5:00 am
Tue April 8, 2014

'Astonishing:' State Appeals Requirement To Clean-Up Coal Ash

Credit Southern Environmental Law Center

A North Carolina environmental agency is appealing a recent ruling that called for immediate action to stop groundwater contamination, caused by coal ash.

A North Carolina environmental agency is appealing a recent ruling that called for immediate action to stop groundwater contamination, caused by coal ash.

The Environmental Management Commission (EMC) is a state regulatory panel. Its members are currently appointed by three republican lawmakers. Two years ago the EMC said it didn't have the authority to force Duke Energy to clean up the causes of groundwater contamination at 14 sites around the state. Environmentalists filed a lawsuit, claiming the EMC wasn't properly reading or enforcing the law. State judge Paul Ridgeway agreed with that take last month, telling the agency it had authority to mandate that Duke deal with contaminants.

Now, that same agency is appealing the judge's ruling. 

"So the state is now on the same side of this appeal as Duke Energy, defending Duke against our effort to enforce the law against them," said DJ Gerken, an attorney with the Southern Environmental Law Center, who called this appeal astonishing. 

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Coal Ash
5:07 am
Wed April 2, 2014

Concerns Linger For N.C. Residents After Coal Ash Spill

Originally published on Wed April 2, 2014 1:04 pm

Transcript

STEVE INSKEEP, HOST:

A federal criminal investigation is focusing on Duke Energy and a North Carolina state environmental agency. A couple of months ago, as you may recall, a storm water pipe ruptured and poured as much as 39,000 tons of potentially toxic carbon byproduct into the Dan River in North Carolina.

North Carolina Public Radio's Jeff Tiberii reports.

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Environment
8:32 pm
Mon March 31, 2014

Cleaning Coal Ash In Danville, VA

Duke Energy is scheduled to begin removing coal ash from the waters of Danville, VA today
Credit Steven Alexander / USFWS

Leaders of the Moral Monday movement will focus on coal ash during a town hall meeting in Eden. The moral Monday event consists of two panels of people who will discuss the health,

Leaders of the Moral Monday movement focused on coal ash during a town hall meeting in Eden. The 'Moral Monday' event consisted of two panels of people to discuss the health, environmental and economic impacts of the coal ash spill that originated in Eden, near the Virginia border almost two months ago. As much as 39,000 tons of potentially toxic ash poured into the Dan River when a metal pipe running through a Duke Energy coal ash dump, ruptured. The ash has been found as far as 70 miles downstream. Some of the ash at the spill site in Eden has been removed by the utility.

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Arts & Culture
2:14 pm
Tue March 25, 2014

How Lessons Learned From DPAC May Help Help The New Performing Arts Center In Greensboro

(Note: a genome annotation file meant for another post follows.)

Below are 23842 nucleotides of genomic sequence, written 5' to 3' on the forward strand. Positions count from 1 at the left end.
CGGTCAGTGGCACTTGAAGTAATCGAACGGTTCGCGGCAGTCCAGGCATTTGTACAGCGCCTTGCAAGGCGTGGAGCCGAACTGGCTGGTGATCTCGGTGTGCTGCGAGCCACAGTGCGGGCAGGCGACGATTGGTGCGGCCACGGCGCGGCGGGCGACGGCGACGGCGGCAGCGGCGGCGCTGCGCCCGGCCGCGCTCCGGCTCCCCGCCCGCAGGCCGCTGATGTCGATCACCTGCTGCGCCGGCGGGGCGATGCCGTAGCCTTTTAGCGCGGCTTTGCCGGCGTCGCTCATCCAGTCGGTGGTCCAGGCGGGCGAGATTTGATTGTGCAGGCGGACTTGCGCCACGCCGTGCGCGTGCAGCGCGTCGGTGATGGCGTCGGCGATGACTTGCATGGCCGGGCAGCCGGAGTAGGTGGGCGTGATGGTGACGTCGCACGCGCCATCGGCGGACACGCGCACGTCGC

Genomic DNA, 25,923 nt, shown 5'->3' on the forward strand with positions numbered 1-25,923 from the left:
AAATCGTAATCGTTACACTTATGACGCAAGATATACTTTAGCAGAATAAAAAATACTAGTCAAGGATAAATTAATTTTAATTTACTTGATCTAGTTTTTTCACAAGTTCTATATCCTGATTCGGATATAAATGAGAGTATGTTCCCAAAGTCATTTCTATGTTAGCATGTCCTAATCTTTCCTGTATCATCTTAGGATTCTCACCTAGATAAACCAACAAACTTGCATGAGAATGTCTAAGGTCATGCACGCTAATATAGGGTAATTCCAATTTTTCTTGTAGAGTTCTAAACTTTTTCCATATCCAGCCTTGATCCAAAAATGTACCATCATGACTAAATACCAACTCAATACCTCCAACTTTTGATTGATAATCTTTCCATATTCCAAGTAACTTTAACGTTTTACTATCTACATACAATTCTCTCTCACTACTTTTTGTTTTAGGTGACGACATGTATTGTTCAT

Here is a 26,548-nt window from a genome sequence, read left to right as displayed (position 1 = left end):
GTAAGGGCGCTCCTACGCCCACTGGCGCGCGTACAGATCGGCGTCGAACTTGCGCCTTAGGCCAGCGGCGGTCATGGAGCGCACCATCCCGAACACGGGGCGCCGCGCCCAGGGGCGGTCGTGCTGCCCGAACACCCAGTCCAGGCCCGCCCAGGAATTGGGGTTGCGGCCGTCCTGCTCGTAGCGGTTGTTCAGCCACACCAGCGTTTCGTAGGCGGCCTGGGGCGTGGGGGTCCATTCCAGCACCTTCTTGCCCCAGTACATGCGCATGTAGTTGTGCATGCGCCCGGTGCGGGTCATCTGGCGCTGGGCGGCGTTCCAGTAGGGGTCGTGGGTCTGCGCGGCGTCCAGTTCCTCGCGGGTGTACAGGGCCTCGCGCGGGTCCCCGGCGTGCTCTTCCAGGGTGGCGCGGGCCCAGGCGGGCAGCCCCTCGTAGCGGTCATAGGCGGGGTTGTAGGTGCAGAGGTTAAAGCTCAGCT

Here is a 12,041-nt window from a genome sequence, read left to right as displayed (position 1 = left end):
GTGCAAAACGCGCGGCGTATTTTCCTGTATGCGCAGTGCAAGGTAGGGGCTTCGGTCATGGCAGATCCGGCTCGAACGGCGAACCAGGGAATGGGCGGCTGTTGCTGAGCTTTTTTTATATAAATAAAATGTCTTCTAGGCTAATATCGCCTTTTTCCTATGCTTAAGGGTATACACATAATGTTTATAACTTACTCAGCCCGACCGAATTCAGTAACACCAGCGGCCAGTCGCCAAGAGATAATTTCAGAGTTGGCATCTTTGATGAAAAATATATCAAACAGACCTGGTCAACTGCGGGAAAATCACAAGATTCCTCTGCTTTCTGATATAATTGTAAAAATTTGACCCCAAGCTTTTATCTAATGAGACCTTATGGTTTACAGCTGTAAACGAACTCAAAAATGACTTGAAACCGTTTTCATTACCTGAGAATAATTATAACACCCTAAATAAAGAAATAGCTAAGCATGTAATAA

This rendering is of a proposed design for the performing arts center in Greensboro. The project is expected to break ground before the end of 2014.
Credit City of Greensboro

Plans for a new downtown performing arts center in Greensboro are moving forward. City officials and fundraisers finalized an agreement this month about construction and operation details for "The Steven B. Tanger Center For The Performing Arts". A ground-breaking could take place this fall. The building is expected to host Broadway shows and co-exist with a state-of-the-art venue just down the road, Durham's Performing Arts Center (DPAC.)

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Environment
5:35 pm
Fri March 21, 2014

Following The Coal Ash News: DENR Abandons Proposed Settlement

The Dan River bank with residual dark grey coal ash.
Credit Steven Alexander / USFWS

Officials with the Department of Environment and Natural Resources (DENR) have announced they are abandoning a proposed settlement with Duke Energy over the clean-up of coal ash.

Officials with the Department of Environment and Natural Resources (DENR) have announced they are abandoning a proposed settlement with Duke Energy over the clean-up of coal ash. The proposed settlement would have levied Duke with a $99,000 fine, but had no requirement to remove or clean-up coal ash at two sites in the state. 

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The State of Things
5:00 am
Wed March 19, 2014

Today In Coal Ash: Federal Testimony And A Chatham County Investigation

A Duke Energy power plant and coal ash ponds outside Asheville, North Carolina.
Credit Zen Sutherland

Guest host Phoebe Judge talks with Jeff Tiberii, WUNC's Greensboro bureau chief about a Federal investigation of Duke Energy and DENR

  

A federal grand jury has been impaneled to hear evidence about the relationship between Duke Energy and the Department of Environment and Natural Resources (DENR). At the same time, that state agency is investigating the discharge of water by the utility at a site in Chatham County. Guest host Phoebe Judge talks with WUNC's Jeff Tiberii about the latest developments on The State of Things today.

First, the court proceedings:

The highly criticized relationship between Duke Energy and DENR is the focus of the federal investigation. The U.S. Attorney's office is demanding that Duke Energy and the Department of Environment and Natural Resources hand over records of wire transfers, receipts and any items of value that might have passed between the two.  Twenty current and former state employees have been called to testify before a grand jury about their relationship with Duke Energy. The company and state utility commission also received subpoenas.